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The Effects of Empowerment and Transformational Leadership on Employee Intentions to Quit: A Study of Restaurant Workers in India
Amarjit Gill TUI University Neil Mathur Simon Fraser University, Canada Suraj P. Sharma GTB National College, India Smita Bhutani Panjab University, India The importance of retaining staff cannot be ignored. High staff turnover is one of the organizational problems that managers need to put an end to before it gets out of control because it has a negative impact on the bottom line of service organizations. The purpose of this paper is to examine the relations of empowerment and transformational leadership with employee intentions to quit. Restaurant industry employees from the Punjab area of India were surveyed to assess their perceptions of empowerment and transformational leadership at their places of work, and their perceived intentions to quit. A negative relationship between i) employee perceived empowerment and employee perceived intention to quit, and ii) employee perceived transformational leadership used by managers and employee perceived intention to quit were found. The paper makes recommendations to managers and owners/operators of the hospitality organizations for improving employee retention and for reducing intentions to quit.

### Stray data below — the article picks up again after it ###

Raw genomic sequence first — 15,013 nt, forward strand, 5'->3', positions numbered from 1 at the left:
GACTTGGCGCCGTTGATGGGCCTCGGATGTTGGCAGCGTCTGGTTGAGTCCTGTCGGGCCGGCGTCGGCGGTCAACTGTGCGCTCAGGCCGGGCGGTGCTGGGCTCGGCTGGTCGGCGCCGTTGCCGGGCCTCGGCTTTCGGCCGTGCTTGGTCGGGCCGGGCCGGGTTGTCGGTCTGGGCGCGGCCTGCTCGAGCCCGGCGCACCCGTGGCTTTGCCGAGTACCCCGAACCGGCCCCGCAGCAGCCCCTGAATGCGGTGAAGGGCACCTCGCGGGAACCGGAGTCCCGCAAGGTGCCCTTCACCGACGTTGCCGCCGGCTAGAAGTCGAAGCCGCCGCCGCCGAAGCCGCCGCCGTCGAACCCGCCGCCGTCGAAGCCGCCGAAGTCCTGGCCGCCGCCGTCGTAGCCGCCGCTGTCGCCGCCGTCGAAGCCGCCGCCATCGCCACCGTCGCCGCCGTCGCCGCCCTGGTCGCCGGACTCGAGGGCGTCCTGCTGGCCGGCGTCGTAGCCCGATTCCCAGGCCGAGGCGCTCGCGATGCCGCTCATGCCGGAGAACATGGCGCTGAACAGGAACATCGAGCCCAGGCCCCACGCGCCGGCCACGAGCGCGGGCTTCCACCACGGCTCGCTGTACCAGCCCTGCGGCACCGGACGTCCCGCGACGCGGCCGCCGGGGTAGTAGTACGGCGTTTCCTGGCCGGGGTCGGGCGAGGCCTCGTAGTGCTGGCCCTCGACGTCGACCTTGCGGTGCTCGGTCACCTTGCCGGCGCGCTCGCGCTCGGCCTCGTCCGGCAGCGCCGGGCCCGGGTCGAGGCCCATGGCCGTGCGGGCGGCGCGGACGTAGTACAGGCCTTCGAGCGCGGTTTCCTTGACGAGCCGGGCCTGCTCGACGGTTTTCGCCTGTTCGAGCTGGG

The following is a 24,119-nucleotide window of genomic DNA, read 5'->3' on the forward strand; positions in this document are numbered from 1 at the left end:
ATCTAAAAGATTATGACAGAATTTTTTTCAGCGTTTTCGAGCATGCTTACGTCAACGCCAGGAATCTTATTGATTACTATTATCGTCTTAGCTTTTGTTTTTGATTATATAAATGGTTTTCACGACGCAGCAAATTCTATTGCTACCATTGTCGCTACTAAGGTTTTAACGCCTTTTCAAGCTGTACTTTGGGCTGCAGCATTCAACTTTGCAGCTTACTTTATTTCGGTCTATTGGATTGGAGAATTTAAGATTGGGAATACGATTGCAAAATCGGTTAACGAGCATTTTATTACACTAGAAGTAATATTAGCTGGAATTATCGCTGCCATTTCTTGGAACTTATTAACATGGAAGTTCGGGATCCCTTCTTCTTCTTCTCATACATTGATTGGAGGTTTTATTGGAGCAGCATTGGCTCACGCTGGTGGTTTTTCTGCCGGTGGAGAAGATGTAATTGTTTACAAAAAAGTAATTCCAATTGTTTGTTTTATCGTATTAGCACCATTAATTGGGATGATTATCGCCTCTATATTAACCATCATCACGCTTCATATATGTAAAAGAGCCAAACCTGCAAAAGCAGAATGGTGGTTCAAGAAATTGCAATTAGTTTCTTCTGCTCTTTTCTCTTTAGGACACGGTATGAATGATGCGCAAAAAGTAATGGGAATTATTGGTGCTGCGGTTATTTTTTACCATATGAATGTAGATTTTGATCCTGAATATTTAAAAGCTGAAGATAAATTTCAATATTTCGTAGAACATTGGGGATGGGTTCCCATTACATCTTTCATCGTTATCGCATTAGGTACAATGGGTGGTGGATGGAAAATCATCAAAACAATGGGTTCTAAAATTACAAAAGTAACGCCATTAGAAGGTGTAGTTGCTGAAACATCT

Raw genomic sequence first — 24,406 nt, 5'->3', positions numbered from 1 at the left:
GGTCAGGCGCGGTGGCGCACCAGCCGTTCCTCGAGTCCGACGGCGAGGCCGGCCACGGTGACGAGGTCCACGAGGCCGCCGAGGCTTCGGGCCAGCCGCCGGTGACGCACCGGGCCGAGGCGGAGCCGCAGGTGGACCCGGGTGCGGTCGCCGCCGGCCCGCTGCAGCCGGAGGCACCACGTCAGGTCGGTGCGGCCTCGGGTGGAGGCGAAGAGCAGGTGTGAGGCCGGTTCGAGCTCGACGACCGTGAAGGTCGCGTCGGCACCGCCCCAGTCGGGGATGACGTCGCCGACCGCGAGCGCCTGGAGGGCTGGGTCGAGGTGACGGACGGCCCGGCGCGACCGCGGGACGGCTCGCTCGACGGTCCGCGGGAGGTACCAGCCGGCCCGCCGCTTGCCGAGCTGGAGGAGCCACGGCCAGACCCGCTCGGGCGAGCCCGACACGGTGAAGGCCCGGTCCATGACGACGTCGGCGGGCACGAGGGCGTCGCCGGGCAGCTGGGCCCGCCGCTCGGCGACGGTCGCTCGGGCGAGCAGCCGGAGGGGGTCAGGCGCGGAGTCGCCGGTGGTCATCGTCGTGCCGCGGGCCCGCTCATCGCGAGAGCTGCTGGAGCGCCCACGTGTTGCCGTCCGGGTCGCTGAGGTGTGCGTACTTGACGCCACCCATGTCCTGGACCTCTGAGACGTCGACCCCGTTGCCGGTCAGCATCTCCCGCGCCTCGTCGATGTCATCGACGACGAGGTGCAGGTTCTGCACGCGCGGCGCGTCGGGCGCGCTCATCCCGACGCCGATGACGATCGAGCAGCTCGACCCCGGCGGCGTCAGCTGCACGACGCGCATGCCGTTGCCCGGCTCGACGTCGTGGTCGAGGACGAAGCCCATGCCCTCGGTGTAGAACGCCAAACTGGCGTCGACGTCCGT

Introduction
This paper examines the relations of empowerment and transformational leadership with employee intentions to quit in the Indian hospitality industry. India is known worldwide as ancient and mysterious civilization and the second most populated country of the world after China, with a population of over one billion (Anonymous, 2010). With increasing worldwide tourism and travel for leisure, business in the Indian hospitality industry is on the rise. However, the owners/operators of the hospitality organizations in India are facing the challenges of high employee turnover. Umashankar and Kulkarni (2002) found the highest employee turnover among Indian food and beverage employees. One of the factors leading to employee intention to quit in India is the lack of dignity of employees. Should one look into Indian cultural history, it is not surprising to see why one is still caught up/entangled in giving respect to the position rather than the person who is performing a certain task. This is evident in the Indian hospitality industry. For example, people working at the housemans level in India are looked upon as individuals who exist in those positions, as they could not do or deserve much else. Umashankar and Kulkarni (2002) explain that it is unfortunate though that the same housemans position